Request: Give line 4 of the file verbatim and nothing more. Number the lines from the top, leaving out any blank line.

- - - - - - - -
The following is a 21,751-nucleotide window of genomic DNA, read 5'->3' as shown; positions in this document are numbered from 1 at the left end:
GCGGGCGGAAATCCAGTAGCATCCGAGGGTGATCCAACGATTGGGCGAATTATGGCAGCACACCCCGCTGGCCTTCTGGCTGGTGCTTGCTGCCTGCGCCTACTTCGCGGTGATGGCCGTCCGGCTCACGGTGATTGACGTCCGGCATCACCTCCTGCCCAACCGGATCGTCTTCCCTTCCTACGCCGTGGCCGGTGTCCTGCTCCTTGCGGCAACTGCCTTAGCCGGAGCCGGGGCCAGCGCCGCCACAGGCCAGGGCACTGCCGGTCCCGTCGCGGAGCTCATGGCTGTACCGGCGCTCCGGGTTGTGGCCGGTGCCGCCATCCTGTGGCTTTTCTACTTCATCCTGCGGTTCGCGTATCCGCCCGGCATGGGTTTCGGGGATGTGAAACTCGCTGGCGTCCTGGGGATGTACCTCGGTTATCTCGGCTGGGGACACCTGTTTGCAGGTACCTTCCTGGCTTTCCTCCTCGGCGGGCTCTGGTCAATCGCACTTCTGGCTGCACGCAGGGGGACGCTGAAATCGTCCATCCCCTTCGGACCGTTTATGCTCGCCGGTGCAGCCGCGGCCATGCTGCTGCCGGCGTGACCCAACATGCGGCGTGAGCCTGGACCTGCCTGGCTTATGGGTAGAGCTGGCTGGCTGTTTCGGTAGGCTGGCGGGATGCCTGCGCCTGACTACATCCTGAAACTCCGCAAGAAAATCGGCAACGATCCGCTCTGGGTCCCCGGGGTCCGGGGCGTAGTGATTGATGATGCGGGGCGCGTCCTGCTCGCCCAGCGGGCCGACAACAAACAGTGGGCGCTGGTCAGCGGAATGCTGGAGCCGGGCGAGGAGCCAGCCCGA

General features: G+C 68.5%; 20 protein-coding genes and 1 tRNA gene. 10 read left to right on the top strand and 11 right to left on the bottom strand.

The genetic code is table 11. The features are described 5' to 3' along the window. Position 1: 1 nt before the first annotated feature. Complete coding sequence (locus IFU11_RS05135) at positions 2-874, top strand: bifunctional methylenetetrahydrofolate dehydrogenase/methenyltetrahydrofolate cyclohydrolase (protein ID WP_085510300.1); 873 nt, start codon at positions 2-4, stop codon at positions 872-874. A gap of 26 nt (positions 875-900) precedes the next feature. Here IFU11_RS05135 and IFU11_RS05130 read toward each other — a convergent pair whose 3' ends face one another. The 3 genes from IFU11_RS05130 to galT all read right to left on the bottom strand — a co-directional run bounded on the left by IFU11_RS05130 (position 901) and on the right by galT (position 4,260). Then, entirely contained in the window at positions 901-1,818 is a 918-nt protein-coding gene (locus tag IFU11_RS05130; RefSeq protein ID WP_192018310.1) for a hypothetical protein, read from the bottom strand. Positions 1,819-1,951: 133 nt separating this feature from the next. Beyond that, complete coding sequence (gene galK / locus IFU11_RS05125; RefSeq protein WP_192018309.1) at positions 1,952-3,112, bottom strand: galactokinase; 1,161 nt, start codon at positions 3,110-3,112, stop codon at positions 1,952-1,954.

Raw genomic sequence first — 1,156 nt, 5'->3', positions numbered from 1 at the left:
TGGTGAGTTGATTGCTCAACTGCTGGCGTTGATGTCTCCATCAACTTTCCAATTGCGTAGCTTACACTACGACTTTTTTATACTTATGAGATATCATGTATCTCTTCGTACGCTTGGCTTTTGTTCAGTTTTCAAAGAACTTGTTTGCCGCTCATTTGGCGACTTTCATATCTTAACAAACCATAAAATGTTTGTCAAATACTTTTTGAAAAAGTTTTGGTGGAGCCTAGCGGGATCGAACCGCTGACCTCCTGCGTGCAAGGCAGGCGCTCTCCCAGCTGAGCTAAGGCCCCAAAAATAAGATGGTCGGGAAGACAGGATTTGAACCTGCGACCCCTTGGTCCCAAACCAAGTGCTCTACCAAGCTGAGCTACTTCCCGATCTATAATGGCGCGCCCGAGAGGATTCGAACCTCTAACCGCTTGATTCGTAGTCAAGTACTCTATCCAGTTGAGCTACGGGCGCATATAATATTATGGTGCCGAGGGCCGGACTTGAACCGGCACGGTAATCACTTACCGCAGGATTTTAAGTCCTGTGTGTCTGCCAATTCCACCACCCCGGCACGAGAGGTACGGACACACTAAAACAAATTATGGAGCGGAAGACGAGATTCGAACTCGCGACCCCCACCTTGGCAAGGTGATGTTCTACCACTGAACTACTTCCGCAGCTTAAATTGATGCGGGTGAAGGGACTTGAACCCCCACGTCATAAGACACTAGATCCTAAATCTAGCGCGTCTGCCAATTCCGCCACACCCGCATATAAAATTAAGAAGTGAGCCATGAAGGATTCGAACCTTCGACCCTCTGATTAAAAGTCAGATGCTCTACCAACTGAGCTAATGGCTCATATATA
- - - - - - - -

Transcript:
The genetic code is table 11. The features are described 5' to 3' along the window. Position 1: 1 nt before the first annotated feature. Complete coding sequence (locus IFU11_RS05135) at positions 2-874, top strand: bifunctional methylenetetrahydrofolate dehydrogenase/methenyltetrahydrofolate cyclohydrolase (protein ID WP_085510300.1); 873 nt, start codon at positions 2-4, stop codon at positions 872-874. A gap of 26 nt (positions 875-900) precedes the next feature. Here IFU11_RS05135 and IFU11_RS05130 read toward each other — a convergent pair whose 3' ends face one another. The 3 genes from IFU11_RS05130 to galT all read right to left on the bottom strand — a co-directional run bounded on the left by IFU11_RS05130 (position 901) and on the right by galT (position 4,260). Then, entirely contained in the window at positions 901-1,818 is a 918-nt protein-coding gene (locus tag IFU11_RS05130; RefSeq protein ID WP_192018310.1) for a hypothetical protein, read from the bottom strand. Positions 1,819-1,951: 133 nt separating this feature from the next. Beyond that, complete coding sequence (gene galK / locus IFU11_RS05125; RefSeq protein WP_192018309.1) at positions 1,952-3,112, bottom strand: galactokinase; 1,161 nt, start codon at positions 3,110-3,112, stop codon at positions 1,952-1,954.